A shame. Also I probably wouldn't allow the boosters at all. Unless I was bribed first. If you are silly enough with money to buy booster packs just to be better in an RPG you can buy my coffee for the entire campaign. And I loves me coffee. And its gonna COST you. Lattes from Dunkin's. That's right. The delicious beverage I don't buy because its stupidly expensive and mini mart coffee is usually as tasty is what you would have to do as penance for being both a powergamer and a consumer whore.
Ok. Now let's move swiftly along to the boardgaming section.
I have discovered this neat new boardgame from Columbia Games called Wizard Kings. It is part of their block wargame series where you have painted wooden blocks with unit stickers on one side, making for a neat "Fog of War" thing going on. I got the first edition box with 2 complete armies for 30 dollars. The current edition gives you 8 blocks and rules for every army for 50 MSRP (40 online).
Well in first edition days if you wanted new armies you got this for 12-15 dollars:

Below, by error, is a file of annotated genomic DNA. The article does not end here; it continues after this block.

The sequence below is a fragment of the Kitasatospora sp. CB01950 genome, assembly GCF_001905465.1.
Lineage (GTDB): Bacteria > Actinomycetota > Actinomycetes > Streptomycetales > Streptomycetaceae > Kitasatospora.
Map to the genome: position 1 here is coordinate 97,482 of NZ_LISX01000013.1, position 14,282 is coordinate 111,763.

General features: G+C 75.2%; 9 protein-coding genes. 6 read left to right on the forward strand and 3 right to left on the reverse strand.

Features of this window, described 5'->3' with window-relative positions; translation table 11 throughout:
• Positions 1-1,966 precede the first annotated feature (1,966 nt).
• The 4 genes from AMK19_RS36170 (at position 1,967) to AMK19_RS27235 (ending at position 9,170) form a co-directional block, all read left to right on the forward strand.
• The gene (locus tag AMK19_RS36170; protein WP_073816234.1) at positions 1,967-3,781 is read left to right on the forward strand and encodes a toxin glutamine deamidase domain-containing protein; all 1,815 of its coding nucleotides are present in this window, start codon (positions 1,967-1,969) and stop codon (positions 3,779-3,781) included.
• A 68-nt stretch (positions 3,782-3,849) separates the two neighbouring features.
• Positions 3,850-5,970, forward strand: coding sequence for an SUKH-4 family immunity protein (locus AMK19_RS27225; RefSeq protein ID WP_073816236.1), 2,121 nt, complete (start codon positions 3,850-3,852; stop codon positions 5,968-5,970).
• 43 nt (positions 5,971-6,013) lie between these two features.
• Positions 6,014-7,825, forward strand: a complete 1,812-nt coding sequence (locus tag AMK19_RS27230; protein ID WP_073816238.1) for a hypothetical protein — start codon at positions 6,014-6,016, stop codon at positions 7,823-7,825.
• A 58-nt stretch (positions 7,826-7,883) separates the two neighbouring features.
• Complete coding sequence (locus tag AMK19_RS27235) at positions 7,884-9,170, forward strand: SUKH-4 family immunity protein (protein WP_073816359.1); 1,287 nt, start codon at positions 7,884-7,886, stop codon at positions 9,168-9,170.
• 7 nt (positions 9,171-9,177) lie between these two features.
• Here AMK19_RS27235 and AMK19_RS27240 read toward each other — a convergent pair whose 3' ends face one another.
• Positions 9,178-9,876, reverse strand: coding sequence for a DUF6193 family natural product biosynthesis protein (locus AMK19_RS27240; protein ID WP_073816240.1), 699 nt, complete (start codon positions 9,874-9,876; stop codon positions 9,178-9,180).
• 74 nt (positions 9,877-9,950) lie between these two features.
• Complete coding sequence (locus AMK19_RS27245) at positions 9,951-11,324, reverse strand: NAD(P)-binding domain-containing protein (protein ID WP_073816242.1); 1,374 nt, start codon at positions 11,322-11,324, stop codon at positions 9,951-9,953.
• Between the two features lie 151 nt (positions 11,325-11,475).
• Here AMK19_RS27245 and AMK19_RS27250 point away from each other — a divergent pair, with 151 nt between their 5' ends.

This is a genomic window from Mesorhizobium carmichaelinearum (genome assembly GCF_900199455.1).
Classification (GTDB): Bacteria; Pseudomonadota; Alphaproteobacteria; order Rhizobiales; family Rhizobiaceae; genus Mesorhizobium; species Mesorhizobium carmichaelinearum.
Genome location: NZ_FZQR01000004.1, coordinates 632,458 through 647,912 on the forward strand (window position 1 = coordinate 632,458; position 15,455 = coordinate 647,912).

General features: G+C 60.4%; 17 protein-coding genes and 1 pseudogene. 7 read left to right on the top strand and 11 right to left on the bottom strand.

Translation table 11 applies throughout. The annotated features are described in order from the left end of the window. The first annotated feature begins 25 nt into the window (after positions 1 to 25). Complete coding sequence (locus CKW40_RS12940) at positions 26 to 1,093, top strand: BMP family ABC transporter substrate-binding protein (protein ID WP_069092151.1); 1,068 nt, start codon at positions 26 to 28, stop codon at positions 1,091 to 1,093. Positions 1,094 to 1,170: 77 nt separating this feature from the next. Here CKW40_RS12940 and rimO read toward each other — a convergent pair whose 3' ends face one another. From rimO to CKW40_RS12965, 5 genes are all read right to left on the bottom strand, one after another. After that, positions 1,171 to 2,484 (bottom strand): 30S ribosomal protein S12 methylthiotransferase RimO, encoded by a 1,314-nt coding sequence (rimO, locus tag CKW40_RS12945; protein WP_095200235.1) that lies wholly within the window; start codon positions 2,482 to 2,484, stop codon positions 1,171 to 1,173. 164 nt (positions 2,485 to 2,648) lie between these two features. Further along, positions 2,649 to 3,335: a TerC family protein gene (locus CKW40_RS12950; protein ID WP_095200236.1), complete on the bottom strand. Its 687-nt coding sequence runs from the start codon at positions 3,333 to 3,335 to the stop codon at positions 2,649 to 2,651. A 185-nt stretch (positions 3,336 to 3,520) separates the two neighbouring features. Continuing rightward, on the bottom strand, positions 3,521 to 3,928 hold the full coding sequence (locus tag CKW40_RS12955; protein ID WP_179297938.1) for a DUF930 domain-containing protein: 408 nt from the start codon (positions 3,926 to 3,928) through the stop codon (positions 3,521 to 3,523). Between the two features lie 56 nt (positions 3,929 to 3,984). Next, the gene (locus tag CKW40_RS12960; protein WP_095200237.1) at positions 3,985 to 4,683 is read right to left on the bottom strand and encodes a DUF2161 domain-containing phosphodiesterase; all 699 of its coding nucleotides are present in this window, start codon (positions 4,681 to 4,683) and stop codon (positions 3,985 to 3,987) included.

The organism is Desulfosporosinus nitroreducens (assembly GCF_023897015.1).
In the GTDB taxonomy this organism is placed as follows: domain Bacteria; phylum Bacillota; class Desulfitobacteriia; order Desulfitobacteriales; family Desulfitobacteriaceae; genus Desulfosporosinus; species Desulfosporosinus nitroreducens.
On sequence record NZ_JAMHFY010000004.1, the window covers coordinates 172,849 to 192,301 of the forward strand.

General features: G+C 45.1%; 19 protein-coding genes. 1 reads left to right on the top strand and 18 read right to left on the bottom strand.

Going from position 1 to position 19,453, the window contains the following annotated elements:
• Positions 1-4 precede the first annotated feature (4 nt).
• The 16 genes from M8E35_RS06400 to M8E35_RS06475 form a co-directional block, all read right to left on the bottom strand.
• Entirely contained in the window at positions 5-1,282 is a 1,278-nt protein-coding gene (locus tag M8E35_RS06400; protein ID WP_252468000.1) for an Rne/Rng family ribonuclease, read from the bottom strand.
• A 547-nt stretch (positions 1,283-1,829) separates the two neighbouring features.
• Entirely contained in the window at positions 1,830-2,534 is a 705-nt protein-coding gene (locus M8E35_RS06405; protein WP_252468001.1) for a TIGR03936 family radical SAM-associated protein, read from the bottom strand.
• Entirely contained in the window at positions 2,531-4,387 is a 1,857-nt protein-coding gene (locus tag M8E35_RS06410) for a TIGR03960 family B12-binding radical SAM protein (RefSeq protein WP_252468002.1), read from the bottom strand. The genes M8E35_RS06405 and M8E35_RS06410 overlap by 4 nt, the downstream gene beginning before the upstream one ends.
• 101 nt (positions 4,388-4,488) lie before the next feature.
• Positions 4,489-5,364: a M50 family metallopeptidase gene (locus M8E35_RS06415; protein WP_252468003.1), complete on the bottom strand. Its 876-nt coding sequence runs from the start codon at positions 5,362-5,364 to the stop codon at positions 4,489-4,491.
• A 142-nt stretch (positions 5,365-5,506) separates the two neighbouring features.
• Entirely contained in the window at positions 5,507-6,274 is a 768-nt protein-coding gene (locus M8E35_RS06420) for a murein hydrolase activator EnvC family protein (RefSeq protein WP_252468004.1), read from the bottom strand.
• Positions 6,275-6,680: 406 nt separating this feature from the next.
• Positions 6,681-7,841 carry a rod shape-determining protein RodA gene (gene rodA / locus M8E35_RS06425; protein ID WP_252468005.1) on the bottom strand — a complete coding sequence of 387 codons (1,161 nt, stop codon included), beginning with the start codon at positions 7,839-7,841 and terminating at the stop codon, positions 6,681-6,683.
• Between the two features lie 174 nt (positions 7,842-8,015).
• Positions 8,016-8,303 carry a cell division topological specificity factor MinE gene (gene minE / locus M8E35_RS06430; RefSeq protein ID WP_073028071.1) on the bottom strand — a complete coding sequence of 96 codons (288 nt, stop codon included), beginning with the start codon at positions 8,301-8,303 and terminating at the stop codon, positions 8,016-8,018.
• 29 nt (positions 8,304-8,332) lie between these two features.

See? A nice VHS type clamshell case containing the following goodness:
Your faction's army card with unit quick reference and spells on one side, fluff on the other.
And your COMPLETE army, with a carefully thought out and hopefully well playtested array of all your faction units, and 3 appropriate "Chaos Mercenary" units. 28 pretty wood blocks and stickers. Plus there is room for a few Werebeast Mercenaries, which can be stickered on any of the faction color blocks for either shoring up your faction's weak spots, or possibly turning one faction into a Werebeast only army. (The vagaries of how you assign and balance the Werecreatures per faction is an annoying bit in either edition. 2nd edition only makes this worse, but we will get to that!)
(Yes that weretiger has exposed nipples. On the upside it doesn't have exposed bits described in the "Anita Blake" books. *Shudder*)
So the 1st edition Wizard Kings gave you 28 preassigned blocks for 15 MSRP. A little over 2 dollars a block.
Now in 2nd edition its only 10 bucks for 21 blocks, and they are all compatible with 1st edition and vice versa outside of a few bits from the 2nd edition rules. Roughly the same core price, 2 bucks a block! It also allows for bigger forces for monster games with expansion mapsets.
NOT SO MUCH.
(One upside in spite of my flash obscuration is better art on the box and stickers. And of course bonus sideboob!)
They keep the same VHS clamshell case, albeit with a generic cover. While with 7 armies this provides nice organized cases for each, as is the wont of random boosters you need way more than that to comfortably cover things: